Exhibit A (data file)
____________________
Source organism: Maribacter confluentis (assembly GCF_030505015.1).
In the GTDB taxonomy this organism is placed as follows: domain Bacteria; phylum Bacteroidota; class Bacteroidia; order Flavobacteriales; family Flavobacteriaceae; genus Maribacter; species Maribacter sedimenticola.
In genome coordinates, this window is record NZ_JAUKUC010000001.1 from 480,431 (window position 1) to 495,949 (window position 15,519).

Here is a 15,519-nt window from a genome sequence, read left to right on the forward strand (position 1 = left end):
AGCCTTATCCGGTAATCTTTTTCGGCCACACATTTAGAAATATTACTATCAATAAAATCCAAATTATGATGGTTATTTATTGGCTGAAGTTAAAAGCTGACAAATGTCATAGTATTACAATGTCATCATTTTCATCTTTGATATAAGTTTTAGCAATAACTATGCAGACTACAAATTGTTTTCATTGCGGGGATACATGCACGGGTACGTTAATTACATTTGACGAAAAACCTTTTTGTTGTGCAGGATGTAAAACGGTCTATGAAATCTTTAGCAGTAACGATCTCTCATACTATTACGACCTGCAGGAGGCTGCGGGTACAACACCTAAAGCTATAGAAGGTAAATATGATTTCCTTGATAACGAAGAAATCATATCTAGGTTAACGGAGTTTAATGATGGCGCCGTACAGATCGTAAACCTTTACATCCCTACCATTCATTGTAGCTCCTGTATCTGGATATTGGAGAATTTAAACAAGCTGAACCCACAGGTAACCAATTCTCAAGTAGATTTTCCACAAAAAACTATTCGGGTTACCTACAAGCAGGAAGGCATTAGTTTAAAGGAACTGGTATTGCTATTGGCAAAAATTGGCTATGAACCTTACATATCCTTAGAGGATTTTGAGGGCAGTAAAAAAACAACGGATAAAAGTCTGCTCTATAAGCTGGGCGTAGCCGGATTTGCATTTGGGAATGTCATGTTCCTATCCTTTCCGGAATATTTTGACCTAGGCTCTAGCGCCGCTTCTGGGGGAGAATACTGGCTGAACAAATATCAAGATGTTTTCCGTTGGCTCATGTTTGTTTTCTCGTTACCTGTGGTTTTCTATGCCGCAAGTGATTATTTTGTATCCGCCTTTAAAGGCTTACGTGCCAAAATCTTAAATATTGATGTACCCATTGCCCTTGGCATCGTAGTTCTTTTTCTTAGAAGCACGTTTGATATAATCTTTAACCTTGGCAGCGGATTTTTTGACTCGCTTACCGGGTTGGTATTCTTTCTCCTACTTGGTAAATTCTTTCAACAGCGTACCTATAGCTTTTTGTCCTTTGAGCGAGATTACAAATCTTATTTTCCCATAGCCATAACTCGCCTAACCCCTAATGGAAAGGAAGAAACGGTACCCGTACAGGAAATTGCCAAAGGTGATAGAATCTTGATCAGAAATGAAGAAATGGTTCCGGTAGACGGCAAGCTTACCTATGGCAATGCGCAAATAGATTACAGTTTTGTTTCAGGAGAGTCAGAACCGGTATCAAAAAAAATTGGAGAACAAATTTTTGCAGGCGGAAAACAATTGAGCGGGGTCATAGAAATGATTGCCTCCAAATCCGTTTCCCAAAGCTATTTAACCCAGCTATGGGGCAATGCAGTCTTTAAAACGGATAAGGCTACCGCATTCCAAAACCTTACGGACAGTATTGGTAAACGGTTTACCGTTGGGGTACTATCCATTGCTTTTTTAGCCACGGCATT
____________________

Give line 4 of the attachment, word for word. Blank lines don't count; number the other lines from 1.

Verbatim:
Here is a 15,519-nt window from a genome sequence, read left to right on the forward strand (position 1 = left end):